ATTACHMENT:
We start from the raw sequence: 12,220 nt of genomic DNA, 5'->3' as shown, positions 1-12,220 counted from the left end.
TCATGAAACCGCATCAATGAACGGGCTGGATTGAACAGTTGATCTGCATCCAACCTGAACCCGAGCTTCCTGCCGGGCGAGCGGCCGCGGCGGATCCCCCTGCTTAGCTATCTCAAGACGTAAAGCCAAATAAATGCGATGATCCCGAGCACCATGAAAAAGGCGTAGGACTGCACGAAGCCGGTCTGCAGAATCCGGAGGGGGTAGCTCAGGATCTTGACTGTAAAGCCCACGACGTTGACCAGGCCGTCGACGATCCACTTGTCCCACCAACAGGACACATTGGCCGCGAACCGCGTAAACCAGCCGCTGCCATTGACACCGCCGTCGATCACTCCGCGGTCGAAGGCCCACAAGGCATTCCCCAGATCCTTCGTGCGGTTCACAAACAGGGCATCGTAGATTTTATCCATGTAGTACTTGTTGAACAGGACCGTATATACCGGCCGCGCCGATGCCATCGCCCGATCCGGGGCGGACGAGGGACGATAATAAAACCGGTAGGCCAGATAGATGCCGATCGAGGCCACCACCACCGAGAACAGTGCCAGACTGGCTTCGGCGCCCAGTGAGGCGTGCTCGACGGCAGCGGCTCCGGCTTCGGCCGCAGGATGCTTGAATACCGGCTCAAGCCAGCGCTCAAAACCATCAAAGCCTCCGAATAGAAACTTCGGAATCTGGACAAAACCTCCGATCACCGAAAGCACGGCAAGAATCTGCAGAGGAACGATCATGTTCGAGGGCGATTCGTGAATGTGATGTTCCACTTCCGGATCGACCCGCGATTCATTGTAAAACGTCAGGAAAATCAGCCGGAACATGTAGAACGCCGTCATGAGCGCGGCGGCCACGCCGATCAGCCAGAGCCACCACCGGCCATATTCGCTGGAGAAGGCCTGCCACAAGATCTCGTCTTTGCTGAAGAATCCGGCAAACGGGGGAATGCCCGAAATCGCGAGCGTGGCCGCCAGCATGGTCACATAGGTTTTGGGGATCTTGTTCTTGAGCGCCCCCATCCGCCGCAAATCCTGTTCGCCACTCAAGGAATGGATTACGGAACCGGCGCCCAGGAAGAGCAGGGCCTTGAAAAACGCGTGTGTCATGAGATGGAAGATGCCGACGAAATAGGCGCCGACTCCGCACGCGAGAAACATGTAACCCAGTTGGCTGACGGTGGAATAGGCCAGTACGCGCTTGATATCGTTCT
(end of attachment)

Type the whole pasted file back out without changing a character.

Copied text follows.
We start from the raw sequence: 12,220 nt of genomic DNA, 5'->3' as shown, positions 1-12,220 counted from the left end.
TCATGAAACCGCATCAATGAACGGGCTGGATTGAACAGTTGATCTGCATCCAACCTGAACCCGAGCTTCCTGCCGGGCGAGCGGCCGCGGCGGATCCCCCTGCTTAGCTATCTCAAGACGTAAAGCCAAATAAATGCGATGATCCCGAGCACCATGAAAAAGGCGTAGGACTGCACGAAGCCGGTCTGCAGAATCCGGAGGGGGTAGCTCAGGATCTTGACTGTAAAGCCCACGACGTTGACCAGGCCGTCGACGATCCACTTGTCCCACCAACAGGACACATTGGCCGCGAACCGCGTAAACCAGCCGCTGCCATTGACACCGCCGTCGATCACTCCGCGGTCGAAGGCCCACAAGGCATTCCCCAGATCCTTCGTGCGGTTCACAAACAGGGCATCGTAGATTTTATCCATGTAGTACTTGTTGAACAGGACCGTATATACCGGCCGCGCCGATGCCATCGCCCGATCCGGGGCGGACGAGGGACGATAATAAAACCGGTAGGCCAGATAGATGCCGATCGAGGCCACCACCACCGAGAACAGTGCCAGACTGGCTTCGGCGCCCAGTGAGGCGTGCTCGACGGCAGCGGCTCCGGCTTCGGCCGCAGGATGCTTGAATACCGGCTCAAGCCAGCGCTCAAAACCATCAAAGCCTCCGAATAGAAACTTCGGAATCTGGACAAAACCTCCGATCACCGAAAGCACGGCAAGAATCTGCAGAGGAACGATCATGTTCGAGGGCGATTCGTGAATGTGATGTTCCACTTCCGGATCGACCCGCGATTCATTGTAAAACGTCAGGAAAATCAGCCGGAACATGTAGAACGCCGTCATGAGCGCGGCGGCCACGCCGATCAGCCAGAGCCACCACCGGCCATATTCGCTGGAGAAGGCCTGCCACAAGATCTCGTCTTTGCTGAAGAATCCGGCAAACGGGGGAATGCCCGAAATCGCGAGCGTGGCCGCCAGCATGGTCACATAGGTTTTGGGGATCTTGTTCTTGAGCGCCCCCATCCGCCGCAAATCCTGTTCGCCACTCAAGGAATGGATTACGGAACCGGCGCCCAGGAAGAGCAGGGCCTTGAAAAACGCGTGTGTCATGAGATGGAAGATGCCGACGAAATAGGCGCCGACTCCGCACGCGAGAAACATGTAACCCAGTTGGCTGACGGTGGAATAGGCCAGTACGCGCTTGATATCGTTCT